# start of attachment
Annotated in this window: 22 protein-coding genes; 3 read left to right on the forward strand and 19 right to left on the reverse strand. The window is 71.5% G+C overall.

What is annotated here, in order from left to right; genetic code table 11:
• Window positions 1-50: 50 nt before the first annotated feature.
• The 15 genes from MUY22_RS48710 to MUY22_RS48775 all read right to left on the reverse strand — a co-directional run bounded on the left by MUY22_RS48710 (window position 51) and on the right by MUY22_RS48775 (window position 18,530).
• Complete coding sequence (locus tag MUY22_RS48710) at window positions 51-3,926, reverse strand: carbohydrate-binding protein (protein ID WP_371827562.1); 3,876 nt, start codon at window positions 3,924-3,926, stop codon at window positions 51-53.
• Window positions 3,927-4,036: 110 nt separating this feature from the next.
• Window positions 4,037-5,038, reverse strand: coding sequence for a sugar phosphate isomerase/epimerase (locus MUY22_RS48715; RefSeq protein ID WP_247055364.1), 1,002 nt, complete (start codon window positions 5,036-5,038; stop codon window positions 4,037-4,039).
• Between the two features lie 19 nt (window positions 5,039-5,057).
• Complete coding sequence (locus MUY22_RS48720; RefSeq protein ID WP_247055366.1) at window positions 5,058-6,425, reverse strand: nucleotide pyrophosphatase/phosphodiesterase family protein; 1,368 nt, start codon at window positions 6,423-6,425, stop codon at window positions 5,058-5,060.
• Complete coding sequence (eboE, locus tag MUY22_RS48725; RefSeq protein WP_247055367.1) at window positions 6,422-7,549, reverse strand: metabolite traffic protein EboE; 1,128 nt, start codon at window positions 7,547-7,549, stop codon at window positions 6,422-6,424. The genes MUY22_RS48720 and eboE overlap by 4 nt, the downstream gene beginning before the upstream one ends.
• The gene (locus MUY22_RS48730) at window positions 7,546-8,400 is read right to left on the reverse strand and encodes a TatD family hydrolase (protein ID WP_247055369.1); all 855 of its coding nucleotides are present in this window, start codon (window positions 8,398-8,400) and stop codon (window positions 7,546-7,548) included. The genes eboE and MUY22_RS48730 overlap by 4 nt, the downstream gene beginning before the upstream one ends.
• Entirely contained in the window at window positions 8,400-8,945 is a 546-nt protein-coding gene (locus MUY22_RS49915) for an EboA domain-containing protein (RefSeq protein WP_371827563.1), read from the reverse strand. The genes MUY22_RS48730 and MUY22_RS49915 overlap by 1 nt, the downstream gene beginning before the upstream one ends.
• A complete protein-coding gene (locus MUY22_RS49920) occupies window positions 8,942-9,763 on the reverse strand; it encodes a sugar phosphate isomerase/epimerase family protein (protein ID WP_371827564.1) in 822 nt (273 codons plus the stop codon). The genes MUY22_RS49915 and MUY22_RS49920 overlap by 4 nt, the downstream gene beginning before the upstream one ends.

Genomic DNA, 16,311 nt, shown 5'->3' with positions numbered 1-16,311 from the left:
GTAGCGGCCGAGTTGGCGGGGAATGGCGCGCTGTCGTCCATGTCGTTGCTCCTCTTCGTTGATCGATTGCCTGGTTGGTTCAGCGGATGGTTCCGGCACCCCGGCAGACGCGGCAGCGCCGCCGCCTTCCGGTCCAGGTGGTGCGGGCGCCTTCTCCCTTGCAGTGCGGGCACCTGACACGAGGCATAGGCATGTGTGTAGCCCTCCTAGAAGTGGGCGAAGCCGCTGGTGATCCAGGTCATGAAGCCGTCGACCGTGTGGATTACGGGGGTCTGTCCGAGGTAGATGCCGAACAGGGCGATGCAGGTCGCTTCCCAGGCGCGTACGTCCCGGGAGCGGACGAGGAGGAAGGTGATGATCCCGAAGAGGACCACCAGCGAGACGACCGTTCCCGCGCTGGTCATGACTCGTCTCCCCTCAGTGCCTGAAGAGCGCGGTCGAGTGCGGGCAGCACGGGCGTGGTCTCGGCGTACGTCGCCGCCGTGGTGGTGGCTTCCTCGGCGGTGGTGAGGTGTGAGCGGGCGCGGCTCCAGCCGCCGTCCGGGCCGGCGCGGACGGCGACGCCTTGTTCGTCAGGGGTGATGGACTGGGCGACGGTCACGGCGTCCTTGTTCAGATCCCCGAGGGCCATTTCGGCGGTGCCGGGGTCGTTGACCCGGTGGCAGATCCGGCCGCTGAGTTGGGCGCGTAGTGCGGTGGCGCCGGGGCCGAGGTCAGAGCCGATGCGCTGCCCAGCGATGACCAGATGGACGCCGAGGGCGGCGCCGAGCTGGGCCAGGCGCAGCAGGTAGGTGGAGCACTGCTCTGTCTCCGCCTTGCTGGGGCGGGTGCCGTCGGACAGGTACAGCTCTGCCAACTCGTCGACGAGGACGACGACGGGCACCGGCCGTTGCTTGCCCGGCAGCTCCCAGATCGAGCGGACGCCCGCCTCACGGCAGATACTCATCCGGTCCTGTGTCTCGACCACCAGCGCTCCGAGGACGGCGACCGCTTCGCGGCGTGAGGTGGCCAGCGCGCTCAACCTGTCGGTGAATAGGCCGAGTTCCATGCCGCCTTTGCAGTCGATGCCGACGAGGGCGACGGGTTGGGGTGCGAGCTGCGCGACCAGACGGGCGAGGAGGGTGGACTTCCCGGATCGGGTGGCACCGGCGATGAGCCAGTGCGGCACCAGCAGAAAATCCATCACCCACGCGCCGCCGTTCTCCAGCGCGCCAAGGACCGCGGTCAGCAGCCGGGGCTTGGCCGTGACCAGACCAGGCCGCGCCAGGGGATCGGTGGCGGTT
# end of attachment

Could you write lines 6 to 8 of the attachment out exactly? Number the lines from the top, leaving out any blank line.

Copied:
• Window positions 3,927-4,036: 110 nt separating this feature from the next.
• Window positions 4,037-5,038, reverse strand: coding sequence for a sugar phosphate isomerase/epimerase (locus MUY22_RS48715; RefSeq protein ID WP_247055364.1), 1,002 nt, complete (start codon window positions 5,036-5,038; stop codon window positions 4,037-4,039).
• Between the two features lie 19 nt (window positions 5,039-5,057).